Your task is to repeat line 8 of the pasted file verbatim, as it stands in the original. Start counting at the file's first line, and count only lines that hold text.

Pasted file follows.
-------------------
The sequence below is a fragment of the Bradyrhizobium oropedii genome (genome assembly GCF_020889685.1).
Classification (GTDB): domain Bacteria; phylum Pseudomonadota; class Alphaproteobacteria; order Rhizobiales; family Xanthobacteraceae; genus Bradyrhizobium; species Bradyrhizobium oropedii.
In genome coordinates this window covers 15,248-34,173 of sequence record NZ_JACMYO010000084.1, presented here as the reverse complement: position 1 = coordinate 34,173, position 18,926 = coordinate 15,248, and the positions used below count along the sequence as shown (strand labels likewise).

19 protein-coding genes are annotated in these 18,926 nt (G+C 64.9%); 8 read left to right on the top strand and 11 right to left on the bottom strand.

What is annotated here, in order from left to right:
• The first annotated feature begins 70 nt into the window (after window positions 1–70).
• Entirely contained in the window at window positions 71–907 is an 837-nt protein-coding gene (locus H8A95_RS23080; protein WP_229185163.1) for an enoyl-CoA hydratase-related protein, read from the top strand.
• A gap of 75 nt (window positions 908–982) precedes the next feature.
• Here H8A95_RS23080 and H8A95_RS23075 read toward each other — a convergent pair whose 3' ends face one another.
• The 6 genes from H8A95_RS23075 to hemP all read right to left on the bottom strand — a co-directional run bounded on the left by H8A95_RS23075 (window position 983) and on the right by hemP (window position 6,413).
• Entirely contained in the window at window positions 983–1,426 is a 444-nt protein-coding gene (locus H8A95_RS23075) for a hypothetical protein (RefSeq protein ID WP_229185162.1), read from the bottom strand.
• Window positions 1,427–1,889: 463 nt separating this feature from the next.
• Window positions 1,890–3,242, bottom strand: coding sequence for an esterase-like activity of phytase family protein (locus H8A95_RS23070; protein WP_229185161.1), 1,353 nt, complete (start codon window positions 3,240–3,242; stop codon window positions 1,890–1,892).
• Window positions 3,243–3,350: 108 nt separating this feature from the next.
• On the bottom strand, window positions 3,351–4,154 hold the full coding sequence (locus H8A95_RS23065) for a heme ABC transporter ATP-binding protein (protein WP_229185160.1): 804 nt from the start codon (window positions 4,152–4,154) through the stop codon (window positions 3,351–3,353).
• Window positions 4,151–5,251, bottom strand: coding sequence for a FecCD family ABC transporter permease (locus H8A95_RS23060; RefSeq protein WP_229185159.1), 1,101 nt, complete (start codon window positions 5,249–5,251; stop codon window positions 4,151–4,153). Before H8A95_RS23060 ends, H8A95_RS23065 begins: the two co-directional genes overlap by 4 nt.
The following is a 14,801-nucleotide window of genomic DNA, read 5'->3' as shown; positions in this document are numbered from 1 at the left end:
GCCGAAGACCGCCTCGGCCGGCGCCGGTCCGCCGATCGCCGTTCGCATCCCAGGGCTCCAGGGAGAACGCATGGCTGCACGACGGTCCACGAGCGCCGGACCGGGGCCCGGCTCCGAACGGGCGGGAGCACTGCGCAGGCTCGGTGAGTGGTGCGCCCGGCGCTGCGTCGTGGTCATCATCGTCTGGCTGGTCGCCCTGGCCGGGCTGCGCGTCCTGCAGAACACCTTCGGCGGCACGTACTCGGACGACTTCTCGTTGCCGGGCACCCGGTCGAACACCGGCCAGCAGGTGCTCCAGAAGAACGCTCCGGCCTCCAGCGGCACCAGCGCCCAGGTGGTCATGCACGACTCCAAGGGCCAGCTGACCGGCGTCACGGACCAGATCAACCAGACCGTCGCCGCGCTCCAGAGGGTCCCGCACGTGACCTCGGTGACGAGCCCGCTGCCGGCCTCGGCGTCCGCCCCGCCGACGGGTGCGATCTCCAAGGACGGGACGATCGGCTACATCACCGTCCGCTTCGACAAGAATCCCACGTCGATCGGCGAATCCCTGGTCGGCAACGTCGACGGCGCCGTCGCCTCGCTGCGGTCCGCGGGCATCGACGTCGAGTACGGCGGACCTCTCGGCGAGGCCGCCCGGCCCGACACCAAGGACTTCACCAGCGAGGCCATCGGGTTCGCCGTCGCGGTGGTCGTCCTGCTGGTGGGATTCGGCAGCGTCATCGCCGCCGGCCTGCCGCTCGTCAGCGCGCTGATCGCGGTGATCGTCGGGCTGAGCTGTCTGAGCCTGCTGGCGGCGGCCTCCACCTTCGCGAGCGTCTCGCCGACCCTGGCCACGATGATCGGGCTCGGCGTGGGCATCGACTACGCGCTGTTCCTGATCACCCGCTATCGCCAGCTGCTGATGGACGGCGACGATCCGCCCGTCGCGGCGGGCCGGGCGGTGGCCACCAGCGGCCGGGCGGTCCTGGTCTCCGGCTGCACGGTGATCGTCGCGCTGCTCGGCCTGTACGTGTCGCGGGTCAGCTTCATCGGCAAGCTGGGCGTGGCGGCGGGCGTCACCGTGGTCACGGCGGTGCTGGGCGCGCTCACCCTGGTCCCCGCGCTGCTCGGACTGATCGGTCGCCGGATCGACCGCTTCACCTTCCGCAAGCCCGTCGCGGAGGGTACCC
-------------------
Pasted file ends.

• A gap of 75 nt (window positions 908–982) precedes the next feature.